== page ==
U.S. Sen. Susan Collins won her race for re-election against Democratic challenger Shenna Bellows on Tuesday. The Associated Press announced the results based on exit polls.

Collins employed a safe incumbent-defense strategy that emphasized the senator’s reputation as a bipartisan coalition builder and her familiarity with Mainers, perhaps best illustrated by her campaign slogan, “Susan Collins – our senator.” All the while, her campaign worked hard in social and traditional media to portray Bellows’ campaign as error-prone and the candidate as too liberal for Maine.

A moderate Republican who consistently ranks among the state’s most popular politicians, Collins faced an energetic and bold challenger in Bellows.

A former executive director of the American Civil Liberties Union of Maine, Bellows was not widely known outside of Maine political circles but entered the race as both an experienced policy debater and a veteran of hard-fought campaigns.

She helped lead Maine’s two ballot-box referendums to legalize same-sex marriage as well as a third campaign that restored Mainers’ ability to register to vote on Election Day. As the ACLU’s chief spokeswoman and lobbyist for eight years, Bellows was heavily involved in legislative battles over abortion, voting rights, civil liberties and free speech.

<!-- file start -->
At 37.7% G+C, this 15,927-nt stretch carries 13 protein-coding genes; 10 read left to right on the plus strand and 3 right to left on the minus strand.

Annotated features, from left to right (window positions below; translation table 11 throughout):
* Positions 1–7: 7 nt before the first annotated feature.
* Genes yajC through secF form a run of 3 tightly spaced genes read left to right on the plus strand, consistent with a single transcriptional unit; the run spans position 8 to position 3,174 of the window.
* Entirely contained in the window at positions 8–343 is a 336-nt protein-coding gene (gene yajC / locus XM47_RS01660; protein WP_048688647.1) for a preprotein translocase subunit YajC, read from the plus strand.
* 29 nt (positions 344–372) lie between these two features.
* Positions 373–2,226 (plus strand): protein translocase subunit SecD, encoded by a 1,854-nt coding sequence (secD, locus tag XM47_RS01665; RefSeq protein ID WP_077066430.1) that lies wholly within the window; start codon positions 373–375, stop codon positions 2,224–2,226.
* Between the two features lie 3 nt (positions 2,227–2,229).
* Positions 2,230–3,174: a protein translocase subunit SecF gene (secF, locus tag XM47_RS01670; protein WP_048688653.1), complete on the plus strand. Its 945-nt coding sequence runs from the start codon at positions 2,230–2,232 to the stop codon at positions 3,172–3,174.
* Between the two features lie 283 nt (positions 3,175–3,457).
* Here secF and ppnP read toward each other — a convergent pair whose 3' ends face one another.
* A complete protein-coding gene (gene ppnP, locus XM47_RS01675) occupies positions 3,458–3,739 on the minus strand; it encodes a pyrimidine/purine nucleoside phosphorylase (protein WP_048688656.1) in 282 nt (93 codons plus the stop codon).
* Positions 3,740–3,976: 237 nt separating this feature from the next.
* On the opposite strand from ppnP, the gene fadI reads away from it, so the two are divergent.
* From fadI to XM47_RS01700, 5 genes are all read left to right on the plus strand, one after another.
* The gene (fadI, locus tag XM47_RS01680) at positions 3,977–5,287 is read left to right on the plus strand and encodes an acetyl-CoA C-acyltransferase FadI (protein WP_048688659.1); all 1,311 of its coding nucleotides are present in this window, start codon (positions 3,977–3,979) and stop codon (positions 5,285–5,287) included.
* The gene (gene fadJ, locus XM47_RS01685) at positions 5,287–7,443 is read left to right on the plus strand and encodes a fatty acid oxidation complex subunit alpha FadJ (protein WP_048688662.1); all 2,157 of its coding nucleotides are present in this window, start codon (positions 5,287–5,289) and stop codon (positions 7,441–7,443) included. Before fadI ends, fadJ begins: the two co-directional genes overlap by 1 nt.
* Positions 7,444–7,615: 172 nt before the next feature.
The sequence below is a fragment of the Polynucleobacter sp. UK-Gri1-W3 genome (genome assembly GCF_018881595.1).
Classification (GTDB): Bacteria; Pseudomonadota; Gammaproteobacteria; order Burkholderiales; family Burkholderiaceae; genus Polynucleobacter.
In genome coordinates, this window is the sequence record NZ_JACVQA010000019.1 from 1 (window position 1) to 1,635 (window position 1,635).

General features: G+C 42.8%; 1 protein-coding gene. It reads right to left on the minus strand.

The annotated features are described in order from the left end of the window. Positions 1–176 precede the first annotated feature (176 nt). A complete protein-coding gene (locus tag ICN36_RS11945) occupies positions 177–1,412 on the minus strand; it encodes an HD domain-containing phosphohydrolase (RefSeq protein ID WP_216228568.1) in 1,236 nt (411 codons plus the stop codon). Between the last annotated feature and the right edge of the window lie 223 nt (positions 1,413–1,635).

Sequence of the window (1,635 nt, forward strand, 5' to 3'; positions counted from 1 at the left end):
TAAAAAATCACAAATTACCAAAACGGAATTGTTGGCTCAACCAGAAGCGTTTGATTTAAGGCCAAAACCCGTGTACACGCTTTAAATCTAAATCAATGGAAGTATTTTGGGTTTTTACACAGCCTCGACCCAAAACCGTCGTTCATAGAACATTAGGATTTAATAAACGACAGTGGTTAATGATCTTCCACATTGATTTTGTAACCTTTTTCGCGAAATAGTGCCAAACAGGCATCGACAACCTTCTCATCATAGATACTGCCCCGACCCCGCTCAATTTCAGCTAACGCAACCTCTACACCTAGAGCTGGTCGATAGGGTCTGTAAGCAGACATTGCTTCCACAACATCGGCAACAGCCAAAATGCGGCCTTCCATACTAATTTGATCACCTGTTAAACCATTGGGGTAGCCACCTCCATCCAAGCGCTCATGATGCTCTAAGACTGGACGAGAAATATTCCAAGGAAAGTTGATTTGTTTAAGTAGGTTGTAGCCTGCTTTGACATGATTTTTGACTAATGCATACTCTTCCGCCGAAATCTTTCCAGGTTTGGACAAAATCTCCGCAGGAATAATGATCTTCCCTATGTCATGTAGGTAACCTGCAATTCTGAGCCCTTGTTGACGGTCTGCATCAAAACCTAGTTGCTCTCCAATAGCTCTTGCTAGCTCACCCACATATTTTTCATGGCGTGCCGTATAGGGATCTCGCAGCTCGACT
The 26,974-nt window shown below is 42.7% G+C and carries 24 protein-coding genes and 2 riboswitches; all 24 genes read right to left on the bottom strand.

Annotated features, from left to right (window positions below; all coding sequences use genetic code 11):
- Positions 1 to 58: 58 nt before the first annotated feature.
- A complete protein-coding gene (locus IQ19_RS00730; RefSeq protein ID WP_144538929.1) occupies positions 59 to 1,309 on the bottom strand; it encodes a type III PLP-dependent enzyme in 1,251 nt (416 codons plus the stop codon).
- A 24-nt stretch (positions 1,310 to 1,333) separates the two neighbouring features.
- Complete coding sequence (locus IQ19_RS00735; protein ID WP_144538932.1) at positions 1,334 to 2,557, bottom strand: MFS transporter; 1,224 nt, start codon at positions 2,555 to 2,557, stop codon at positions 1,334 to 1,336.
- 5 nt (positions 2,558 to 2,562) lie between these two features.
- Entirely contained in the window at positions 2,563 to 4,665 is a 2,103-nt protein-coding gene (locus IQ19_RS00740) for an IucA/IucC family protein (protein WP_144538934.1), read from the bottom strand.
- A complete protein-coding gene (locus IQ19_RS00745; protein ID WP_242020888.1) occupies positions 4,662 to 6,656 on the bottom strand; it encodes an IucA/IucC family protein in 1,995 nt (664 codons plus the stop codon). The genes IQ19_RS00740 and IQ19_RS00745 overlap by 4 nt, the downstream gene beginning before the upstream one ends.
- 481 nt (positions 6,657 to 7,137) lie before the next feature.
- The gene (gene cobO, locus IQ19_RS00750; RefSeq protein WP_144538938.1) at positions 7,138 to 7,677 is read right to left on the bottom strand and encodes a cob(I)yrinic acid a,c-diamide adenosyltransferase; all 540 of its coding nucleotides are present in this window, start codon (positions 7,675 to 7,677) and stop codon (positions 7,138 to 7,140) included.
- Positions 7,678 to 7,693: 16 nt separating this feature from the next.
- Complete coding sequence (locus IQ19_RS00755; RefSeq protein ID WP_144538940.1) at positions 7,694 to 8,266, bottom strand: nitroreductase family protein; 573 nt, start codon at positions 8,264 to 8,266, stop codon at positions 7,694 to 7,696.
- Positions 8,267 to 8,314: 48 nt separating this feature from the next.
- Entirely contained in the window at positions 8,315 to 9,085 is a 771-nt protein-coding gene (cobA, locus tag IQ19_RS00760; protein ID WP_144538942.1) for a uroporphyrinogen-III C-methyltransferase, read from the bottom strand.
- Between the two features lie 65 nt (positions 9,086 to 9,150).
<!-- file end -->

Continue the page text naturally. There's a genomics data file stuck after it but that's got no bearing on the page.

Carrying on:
Bellows impressed outside observers with her ability to raise more than $2 million largely on her own, her 350-mile “Walk Across Maine” and her willingness to go after Collins. She used the five joint debates to challenge Collins about her votes on issues such as the minimum wage, the Affordable Care Act and gender discrimination – key issues on the Democrats’ national campaign agenda this year.

But Bellows’ campaign never picked up the critical support of large, national political groups often necessary to help challengers unseat a well-funded incumbent, much less one with substantial cross-party appeal like Collins.

Democrats’ two leading political action committees, the Democratic Senatorial Campaign Committee and the Senate Majority PAC, spent more than $100 million in more competitive races in hopes of retaining control of the chamber. Likewise, a number of high-profile organizations that typically lean left – such as the League of Conservation Voters and the Human Rights Campaign, the nation’s largest gay rights group – endorsed Collins because of her reputation as a fairly reliable moderate vote in an increasingly conservative Republican caucus.

Collins had raised more than $5.1 million as of Oct. 15 compared to $2.2 million for Bellows, according to financial reports filed with the Federal Election Commission.

At 39, Bellows is widely expected to run for political office again in Maine. When asked about it Tuesday night, though, she said, “Honestly, I haven’t thought beyond tonight.”

“We’re building a positive movement for change, and we’re in this for the long haul,” she said. “We are so proud of how far we came and how close we stayed to our values. This was an extraordinary grass-roots effort.”